To say that Susan Cowsill has had a rough few years is a gross understatement. Immediately following the release of her album Just Believe It, her home and nearly all of her possessions—including memorabilia from her childhood spent as part of popular family band The Cowsills–were destroyed in Hurricane Katrina. Older brother Barry was also a victim of the storm, and his body wasn’t found for several months. The day before his funeral, Bill, another brother, passed away.
But Cowsill is nothing if not resilient; she has emerged from those tragedies with a renewed sense of optimism and an excellent, if bittersweet, new record, Lighthouse. She was kind enough to chat with District Noise about the album, her upcoming show at Jammin’ Java, and just what it means to be a New Orleanian.
District Noise: Right after your first solo record, Just Believe It, came out, you were hit with several tragedies. Was writing and recording Lighthouse cathartic, or did you find it painful to relive those events in the studio every day?
Susan Cowsill: Yes and yes (laughs). The writing of it was very cathartic and was done over a period of about four years. Recording was a whole other ball of wax that I wasn’t particularly prepared for because I didn’t really think it was going to be as emotional as it was. That being said, it was a good thing, once it was over, it was like being done with the whole deal in some ways. I’ve likened it to a funeral, if you will. We had the storm, we had the loss of my one brother in the storm, and the loss of my other brother, so Katrina was the beginning of the death of a certain way of life, and four years after it, the grieving process and the recording of Lighthouse was much like a funeral. That’s the way I ended up looking at it. I didn’t understand it while it was happening, though.
DN: The cover of “Galveston” on this record is fantastic. What drew you to that song and why did you decide to include it on Lighthouse?
SC: I’m a huuuuuge Jimmy Webb fan. I’ve only done one other solo record, but even on the Continental Drifters records, I usually do a cover. I knew I wanted to do a Jimmy Webb cover and was thinking about “Wichita Lineman,” because that’s one of my favorite songs. Then I thought “‘Wichita Lineman’ has been done a lot.” “Galveston” came to mind kind of randomly, but I thought, shoot: Galveston had just experienced yet another devastating hurricane. It’s so funny because that song is not about a storm; it’s about a young boy gone to war. However, it just seemed like a nod to Texas, you know?
DN: Tell me about covering “River of Love,” which your brother Barry wrote.
SC: It kind of just happened; I don’t really plan anything out, frankly. While we were still looking for him, I just started doing that song in our shows. It was, I think, a comforting tune. I don’t know why I picked it. When we got the news he was gone and learned where he ended up, it seemed rather trippy, as he was found under a wharf on the Mississippi, having drowned. So it only seemed fitting to record that on Lighthouse for obvious reasons. It’s a tribute.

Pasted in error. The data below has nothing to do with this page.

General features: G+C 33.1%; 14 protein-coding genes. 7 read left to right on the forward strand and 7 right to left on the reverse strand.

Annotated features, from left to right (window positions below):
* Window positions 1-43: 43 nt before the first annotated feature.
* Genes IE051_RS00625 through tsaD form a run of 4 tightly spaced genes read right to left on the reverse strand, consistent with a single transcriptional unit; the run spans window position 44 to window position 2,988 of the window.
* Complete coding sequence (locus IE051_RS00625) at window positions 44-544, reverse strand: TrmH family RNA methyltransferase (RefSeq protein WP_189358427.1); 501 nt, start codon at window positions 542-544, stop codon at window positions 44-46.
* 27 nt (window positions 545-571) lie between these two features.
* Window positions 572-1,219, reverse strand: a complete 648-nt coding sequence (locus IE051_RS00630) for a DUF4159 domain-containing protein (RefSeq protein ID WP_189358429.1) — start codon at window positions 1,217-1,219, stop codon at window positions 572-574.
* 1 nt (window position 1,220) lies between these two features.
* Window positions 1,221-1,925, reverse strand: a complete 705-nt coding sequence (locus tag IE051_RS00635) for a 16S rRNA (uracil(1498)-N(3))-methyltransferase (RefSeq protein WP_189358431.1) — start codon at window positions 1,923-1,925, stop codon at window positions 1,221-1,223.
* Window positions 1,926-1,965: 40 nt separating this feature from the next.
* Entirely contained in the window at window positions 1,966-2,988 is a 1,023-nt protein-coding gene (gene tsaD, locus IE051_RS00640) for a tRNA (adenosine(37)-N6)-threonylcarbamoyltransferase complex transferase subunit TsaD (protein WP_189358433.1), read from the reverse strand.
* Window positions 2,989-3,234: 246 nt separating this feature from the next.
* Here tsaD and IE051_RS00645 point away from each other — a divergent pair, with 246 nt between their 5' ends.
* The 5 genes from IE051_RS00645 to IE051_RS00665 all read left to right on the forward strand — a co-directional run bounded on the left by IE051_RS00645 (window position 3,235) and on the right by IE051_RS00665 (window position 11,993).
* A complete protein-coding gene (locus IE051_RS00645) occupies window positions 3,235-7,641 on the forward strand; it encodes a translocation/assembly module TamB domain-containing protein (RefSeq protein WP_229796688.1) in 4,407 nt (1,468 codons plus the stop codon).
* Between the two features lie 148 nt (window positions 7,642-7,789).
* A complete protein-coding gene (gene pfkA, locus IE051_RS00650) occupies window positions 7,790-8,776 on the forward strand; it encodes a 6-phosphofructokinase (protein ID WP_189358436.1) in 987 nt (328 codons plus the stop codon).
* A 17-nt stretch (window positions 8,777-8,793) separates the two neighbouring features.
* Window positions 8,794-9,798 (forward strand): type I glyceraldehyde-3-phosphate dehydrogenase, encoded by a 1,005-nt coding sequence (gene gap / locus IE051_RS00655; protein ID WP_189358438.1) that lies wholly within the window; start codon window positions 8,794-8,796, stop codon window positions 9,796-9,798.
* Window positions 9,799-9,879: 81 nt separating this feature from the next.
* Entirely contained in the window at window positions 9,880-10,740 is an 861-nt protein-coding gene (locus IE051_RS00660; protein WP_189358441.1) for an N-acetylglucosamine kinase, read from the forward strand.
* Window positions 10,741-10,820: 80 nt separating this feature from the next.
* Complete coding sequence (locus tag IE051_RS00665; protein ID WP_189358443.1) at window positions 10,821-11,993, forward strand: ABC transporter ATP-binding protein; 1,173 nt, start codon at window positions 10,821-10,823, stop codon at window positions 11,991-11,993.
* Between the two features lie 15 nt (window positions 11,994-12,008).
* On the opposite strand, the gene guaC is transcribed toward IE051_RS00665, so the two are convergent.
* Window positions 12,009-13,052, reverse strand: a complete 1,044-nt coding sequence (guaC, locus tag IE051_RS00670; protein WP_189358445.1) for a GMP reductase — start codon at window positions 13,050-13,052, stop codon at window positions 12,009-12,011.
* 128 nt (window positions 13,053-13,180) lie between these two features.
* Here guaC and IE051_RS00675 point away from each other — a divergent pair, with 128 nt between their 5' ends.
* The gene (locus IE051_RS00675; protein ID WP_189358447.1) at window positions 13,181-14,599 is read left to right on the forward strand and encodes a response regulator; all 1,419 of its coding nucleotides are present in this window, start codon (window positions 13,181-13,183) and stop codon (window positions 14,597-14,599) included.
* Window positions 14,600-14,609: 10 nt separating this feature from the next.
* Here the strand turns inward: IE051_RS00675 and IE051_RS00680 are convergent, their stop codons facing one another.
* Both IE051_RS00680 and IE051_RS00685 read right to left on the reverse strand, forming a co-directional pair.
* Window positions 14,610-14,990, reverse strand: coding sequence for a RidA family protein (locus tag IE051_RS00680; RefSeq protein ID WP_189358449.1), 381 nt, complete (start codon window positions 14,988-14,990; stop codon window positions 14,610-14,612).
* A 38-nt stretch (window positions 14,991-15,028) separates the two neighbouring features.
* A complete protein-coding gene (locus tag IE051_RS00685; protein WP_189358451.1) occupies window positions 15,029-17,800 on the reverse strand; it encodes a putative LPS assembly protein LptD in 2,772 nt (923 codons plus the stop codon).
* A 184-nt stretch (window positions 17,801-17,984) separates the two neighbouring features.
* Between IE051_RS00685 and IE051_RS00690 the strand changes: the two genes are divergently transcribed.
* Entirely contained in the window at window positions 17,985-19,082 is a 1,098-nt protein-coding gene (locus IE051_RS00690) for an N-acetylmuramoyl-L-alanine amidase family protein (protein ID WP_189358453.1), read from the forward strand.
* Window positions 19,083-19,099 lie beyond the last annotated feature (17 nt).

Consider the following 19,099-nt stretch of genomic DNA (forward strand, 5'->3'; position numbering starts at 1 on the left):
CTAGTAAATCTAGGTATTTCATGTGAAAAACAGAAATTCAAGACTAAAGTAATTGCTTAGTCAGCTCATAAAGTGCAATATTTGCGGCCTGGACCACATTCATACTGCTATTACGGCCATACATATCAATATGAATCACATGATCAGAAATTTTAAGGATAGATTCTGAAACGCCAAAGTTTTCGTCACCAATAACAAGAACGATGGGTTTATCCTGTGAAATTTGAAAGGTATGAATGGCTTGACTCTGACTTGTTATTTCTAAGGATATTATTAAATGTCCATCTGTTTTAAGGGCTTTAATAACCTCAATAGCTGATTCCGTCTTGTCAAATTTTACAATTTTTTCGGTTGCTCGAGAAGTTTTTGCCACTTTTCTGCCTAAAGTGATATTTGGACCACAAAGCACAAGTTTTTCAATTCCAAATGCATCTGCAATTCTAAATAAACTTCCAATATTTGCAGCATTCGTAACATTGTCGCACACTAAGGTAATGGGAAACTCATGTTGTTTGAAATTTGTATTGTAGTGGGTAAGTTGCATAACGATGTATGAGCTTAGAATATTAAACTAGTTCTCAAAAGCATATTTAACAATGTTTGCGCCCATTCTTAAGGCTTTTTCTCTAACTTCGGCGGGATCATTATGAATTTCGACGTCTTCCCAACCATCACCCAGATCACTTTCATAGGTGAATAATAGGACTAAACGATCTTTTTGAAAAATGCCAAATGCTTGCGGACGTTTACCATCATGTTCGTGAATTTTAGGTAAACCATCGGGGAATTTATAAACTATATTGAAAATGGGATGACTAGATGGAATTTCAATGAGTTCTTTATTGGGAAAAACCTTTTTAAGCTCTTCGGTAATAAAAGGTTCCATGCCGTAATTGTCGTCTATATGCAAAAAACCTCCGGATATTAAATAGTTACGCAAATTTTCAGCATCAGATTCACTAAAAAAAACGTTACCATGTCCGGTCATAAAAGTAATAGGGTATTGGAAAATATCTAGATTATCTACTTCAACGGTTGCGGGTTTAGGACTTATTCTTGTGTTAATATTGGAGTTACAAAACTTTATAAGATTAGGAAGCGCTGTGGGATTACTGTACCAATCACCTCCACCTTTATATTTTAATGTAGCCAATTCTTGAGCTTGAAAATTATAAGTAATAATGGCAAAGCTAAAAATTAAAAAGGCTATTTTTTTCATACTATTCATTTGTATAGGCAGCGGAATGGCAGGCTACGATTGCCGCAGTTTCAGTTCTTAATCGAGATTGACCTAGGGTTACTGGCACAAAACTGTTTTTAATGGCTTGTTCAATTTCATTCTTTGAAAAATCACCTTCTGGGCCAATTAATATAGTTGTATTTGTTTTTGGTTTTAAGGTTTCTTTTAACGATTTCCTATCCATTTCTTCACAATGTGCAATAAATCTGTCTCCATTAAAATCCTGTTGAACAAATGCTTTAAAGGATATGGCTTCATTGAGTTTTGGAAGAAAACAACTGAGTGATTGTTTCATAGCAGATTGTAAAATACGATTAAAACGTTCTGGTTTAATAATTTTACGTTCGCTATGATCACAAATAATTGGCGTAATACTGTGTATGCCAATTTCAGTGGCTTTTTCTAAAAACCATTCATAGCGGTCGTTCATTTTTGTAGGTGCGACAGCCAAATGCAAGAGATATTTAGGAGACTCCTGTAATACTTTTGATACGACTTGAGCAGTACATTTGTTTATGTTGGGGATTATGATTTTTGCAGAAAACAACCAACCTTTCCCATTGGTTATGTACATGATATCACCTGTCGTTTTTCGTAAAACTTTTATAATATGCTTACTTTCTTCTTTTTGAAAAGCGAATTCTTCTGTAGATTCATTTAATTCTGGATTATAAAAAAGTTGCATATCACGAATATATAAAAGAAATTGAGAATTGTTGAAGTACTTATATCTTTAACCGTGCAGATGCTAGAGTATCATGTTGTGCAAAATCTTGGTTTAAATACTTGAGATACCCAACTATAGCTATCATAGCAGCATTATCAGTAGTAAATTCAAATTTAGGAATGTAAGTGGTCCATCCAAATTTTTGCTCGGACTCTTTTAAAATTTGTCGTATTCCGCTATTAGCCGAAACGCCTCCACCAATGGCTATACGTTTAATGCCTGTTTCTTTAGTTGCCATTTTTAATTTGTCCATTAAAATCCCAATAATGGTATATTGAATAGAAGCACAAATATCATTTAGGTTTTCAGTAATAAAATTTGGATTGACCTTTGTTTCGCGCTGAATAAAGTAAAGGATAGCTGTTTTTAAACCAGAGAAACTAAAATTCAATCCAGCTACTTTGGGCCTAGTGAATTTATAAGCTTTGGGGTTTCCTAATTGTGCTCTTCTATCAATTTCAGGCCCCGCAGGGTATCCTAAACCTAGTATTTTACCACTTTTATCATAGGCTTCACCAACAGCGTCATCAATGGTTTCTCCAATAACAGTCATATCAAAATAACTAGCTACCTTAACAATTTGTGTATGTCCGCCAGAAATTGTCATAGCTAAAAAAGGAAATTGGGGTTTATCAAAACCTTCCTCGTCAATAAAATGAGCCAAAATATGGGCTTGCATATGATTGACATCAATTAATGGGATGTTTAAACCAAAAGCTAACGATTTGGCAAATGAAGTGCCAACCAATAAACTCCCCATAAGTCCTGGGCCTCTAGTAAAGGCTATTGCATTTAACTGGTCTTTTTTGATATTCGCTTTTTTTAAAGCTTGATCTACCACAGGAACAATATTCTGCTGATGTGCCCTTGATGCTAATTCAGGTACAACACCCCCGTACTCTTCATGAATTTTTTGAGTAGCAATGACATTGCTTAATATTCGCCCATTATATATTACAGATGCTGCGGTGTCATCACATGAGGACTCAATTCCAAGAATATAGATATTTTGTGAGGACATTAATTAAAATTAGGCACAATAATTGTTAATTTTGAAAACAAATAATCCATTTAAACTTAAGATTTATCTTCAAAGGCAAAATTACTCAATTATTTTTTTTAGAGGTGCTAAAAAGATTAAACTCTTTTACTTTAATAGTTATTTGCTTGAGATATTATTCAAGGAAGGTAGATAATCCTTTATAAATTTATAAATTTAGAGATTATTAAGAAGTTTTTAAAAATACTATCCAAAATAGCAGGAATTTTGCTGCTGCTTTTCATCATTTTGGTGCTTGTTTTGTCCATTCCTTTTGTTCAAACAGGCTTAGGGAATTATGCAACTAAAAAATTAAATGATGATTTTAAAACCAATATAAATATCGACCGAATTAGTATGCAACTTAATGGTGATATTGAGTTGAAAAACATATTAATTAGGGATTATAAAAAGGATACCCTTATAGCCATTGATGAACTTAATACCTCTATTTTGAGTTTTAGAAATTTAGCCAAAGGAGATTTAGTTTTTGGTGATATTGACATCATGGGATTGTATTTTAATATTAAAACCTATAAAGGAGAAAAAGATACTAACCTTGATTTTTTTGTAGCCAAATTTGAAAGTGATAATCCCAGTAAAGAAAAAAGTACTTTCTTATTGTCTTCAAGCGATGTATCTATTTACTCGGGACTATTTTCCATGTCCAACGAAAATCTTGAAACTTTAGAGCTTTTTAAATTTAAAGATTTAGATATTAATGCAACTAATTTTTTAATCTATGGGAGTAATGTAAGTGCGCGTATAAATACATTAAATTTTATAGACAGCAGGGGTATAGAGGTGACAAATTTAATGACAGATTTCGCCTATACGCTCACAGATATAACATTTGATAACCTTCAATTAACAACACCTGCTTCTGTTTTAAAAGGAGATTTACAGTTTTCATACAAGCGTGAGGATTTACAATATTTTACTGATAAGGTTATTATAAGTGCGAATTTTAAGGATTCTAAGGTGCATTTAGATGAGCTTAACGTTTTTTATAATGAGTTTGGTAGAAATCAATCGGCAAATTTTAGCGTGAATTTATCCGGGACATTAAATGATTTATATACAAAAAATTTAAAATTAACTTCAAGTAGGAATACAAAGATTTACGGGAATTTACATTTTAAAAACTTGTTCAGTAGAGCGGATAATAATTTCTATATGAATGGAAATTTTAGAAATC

DN: Jackson Browne guest stars on the record. When did you two first meet?
SC: Oh my God. I think I was 14 and he was 24. We’ve known each other most of my life. We just had a lot of mutual friends: my first boyfriend’s sister was married to Jackson. So he’s been a very dear friend through the years and helped us out a great deal with Lighthouse as we got into a bit of a snafu during the mixing. He loaned us his studio and his engineer volunteered to mix for free, and it was a really wonderful experience. Jackson and I had never done any music together, so it was a long time coming (laughs).
DN: Most people probably remember you from when you were with The Cowsills; you were this little girl who shook the tambourine. Tell me about the journey of going from that to The Continental Drifters to the solo alt-country singer/songwriter you are now.
SC: Well, I went to the Alt-Country Singer/Songwriter Store, and I bought this potion…(laughs) The Cowsills broke up for the first time in 1972; I was 12. I never really stopped doing music, per se, but I kept absorbing the music that was around me. I just kind of morphed. When I hooked up with The Continental Drifters in the early ‘90s, I think they had a very big influence [on me], because I hadn’t written any songs until that period. Perhaps living in L.A. in the early ‘90s and singing with Peter Holsapple [of The dB’s], Gary Eaton, and Vicki Peterson is when it happened. Because I didn’t write for many years, I think I was just kind of absorbing everything into the database until it was time for me to spit it back out.